Republicans on Friday ramped up pressure on President Obama to quickly approve the Keystone XL oil pipeline after developer TransCanada Corp. formally reapplied for a key federal permit.
**repeats in US

TransCanada tries again for controversial Keystone XL pipeline
Toronto Star
Cheered on by the Canadian government and assailed by critics, TransCanada Corp. has asked the U.S. government for a new permit for the Keystone XL oil pipeline.

Some provinces suffering because of oil sands prosperity: NDP’s Thomas Mulcair
National Post
NDP leader Thomas Mulcair said Saturday that, because of the way it raises the value of the Canadian dollar, other parts of the country are paying a price for the prosperity enjoyed by natural resource sectors such as the oil sands in Alberta.

Pipeline delays won’t slow China investment in oil sands
Financial Post
Delays in building pipelines to carry oil from the oil sands of Alberta to Canada’s West Coast for shipment to Asia should not squelch a boom in investments in the country’s energy resources by Chinese companies, China’s ambassador to Canada said on Friday. 

Jack Mintz: National energy strategy would be highly dangerous
Financial Post
In the past few years, provincial leaders have been seeking the Holy Grail of a Canadian energy strategy. Spurred on by some think-tanks, Alberta has especially grabbed the mantle seeking some sort of national consensus on an energy policy. Governments are well intentioned in trying to seek some common ground for the disparate views to maximize the value of energy to the Canada. As Prime Minister Stephen Harper has stated, Canada is an energy superpower, providing us both economic and political strength in a highly competitive world dominated by large economies.


European climate change to hit Scandinavia and south hardest
Global warming in Europe this century will mostly affect Scandinavia and the Mediterranean basin, the European Environment Agency warned on Thursday. 

Germany May Fund More Solar Research Amid Subsidy Cuts, FTD Says
Financial Times Deutschland/Bloomberg
Germany may fund more solar-energy research to soften the impact of subsidy cuts this year, Financial Times Deutschland reported, citing Deputy Environment Minister Katherina Reiche.

Could wind farm developers benefit from Tory council losses?
Business Green
As the results of yesterday’s council elections continue to stream in, early figures showed strong gains for Labour and the Green Party, providing a potential boost to green businesses.


Thousands march in Japan against nuclear power as final reactor switches off
Thousands of Japanese marched to celebrate the last of this nation’s 50 nuclear reactors switching off Saturday, shaking banners shaped as giant fish that have become a potent anti-nuclear symbol.

Japan counts down to end of nuclear power
In the northern Japanese coastal village of Tomari it is always big news when one of the reactors at the local nuclear power station goes offline. Reactor safety checks and routine maintenance bring an influx of workers and a much-needed boost to an area in deep economic decline.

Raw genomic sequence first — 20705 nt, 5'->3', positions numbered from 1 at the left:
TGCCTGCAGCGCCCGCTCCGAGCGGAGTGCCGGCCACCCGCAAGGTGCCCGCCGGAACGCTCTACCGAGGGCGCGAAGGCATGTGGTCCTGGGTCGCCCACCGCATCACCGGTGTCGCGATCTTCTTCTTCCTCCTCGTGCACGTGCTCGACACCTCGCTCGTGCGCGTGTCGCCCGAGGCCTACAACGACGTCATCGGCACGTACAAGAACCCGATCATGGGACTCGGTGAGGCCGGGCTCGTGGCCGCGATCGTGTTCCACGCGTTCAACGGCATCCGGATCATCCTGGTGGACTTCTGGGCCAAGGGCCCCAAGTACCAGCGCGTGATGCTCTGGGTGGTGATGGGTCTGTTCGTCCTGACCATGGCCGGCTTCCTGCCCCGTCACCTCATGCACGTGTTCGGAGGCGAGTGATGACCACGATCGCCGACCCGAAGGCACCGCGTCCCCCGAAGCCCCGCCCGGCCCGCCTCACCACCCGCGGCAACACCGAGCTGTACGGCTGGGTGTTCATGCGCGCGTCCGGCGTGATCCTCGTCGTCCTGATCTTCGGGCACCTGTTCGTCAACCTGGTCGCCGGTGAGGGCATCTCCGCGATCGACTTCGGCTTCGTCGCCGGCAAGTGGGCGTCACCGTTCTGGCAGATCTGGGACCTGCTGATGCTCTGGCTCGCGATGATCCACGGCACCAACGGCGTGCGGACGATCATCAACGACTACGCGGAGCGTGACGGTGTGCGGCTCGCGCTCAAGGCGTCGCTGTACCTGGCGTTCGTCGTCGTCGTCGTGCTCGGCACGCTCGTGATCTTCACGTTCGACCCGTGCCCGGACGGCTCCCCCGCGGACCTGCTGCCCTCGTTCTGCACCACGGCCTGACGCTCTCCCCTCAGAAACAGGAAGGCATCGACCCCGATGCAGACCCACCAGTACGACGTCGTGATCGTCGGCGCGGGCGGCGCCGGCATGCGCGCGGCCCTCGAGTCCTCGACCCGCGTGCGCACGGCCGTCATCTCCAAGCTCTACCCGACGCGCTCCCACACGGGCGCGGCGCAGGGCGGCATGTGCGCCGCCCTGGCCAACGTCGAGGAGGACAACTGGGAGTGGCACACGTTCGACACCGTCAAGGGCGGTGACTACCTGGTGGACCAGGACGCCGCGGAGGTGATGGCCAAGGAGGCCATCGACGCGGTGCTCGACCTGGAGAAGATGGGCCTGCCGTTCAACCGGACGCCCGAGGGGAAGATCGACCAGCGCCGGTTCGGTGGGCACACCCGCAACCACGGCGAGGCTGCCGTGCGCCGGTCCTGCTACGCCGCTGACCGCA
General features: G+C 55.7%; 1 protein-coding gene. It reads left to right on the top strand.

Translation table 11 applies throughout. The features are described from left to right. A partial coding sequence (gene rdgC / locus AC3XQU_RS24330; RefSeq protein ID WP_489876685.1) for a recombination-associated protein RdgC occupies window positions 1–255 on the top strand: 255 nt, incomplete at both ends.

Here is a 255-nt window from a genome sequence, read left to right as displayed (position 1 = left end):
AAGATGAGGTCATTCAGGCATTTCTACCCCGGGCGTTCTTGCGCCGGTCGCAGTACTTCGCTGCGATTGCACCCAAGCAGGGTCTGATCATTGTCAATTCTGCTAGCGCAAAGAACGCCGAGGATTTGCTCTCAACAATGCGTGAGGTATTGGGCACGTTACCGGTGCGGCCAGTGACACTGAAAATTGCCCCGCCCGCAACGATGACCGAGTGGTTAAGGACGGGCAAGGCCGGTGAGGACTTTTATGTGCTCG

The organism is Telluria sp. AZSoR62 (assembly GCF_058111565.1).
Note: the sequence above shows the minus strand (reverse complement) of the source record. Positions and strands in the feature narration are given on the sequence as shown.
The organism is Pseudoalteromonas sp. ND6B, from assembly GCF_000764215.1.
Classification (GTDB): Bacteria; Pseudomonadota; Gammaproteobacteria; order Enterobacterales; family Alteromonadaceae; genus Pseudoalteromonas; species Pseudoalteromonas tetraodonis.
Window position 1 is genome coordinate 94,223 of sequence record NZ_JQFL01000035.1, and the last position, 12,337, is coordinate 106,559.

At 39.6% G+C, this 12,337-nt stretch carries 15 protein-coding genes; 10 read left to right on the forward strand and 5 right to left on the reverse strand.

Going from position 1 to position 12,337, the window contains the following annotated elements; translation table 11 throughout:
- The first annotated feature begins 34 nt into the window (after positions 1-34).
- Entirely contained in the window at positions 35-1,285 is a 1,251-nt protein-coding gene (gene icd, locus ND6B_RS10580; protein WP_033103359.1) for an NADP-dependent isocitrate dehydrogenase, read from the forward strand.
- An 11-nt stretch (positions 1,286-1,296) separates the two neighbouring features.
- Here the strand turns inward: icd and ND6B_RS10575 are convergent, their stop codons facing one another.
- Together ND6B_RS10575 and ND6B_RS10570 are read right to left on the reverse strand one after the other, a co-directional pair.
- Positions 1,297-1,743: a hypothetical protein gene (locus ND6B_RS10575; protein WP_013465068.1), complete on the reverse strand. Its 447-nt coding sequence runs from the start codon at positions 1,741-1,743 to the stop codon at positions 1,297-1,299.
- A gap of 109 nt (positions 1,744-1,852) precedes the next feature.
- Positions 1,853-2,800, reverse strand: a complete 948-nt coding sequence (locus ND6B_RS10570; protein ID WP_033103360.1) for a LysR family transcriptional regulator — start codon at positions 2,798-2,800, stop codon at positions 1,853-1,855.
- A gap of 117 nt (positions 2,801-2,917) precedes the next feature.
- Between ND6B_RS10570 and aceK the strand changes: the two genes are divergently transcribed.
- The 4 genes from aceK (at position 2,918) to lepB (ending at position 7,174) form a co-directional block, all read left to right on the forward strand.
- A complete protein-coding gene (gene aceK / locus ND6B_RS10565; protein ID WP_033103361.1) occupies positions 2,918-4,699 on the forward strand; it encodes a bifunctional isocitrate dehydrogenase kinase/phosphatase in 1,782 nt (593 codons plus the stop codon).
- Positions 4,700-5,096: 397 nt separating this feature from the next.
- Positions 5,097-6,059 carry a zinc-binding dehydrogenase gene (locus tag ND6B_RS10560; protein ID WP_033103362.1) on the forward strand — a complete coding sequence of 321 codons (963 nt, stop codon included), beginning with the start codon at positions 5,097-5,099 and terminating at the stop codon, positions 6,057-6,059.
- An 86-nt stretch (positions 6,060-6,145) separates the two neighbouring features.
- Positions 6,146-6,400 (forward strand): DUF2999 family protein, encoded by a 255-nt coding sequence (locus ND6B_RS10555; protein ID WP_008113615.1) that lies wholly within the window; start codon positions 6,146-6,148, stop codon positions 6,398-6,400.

Green groups say Indonesia deforestation ban ‘weak’
A coalition of green groups in Indonesia on Thursday criticised a moratorium on deforestation as “weak”, saying the year-long ban still excludes large tracts of the country’s carbon-rich forests.

Vietnam plans CO2 target, mulls ETS: report
Point Carbon
Vietnam will later this month announce a 20 percent carbon emission reduction target in its forest and agriculture sectors, and it is also contemplating the launch of a domestic emissions trading scheme, local media reported Friday.
**Repeats in Leads

Australian MP threatens to block nation’s CO2 price floor
Point Carbon
An Australian MP has threatened to block regulation that would set a A$15 ($15.40) floor price on international carbon credits companies buy for use in the nation’s emissions trading scheme, a move that could see demand for offsets surge.

Australia publishes list of firms facing CO2 tax
Point Carbon
Australia on Friday published an online database containing the names of 248 of the facilities that will face a A$23 ($23.60) tax on their CO2 emissions from July 1 this year.

China energy firms to get renewable targets: report
Point Carbon
China’s biggest energy producers and grid companies will be given minimum requirements for use of renewable sources that will equal 6.5 percent of China’s total electricity supply, national media reported Friday.

Latin America

Chevron seeks bank records in Ecuador environmental suit
Chevron Corp went to federal court in Miami on Friday seeking to force an Ecuadorean bank to release records of alleged bribes the company says were paid to an independent expert in a multi-billion dollar environmental lawsuit against the oil company. 

Brazil Seeks Biofuel Exports to Spain as Argentina Barred
Brazilian biodiesel producers are seeking export agreements with Spanish oil companies after the European country moved to cut off imports of the renewable fuel from Argentina.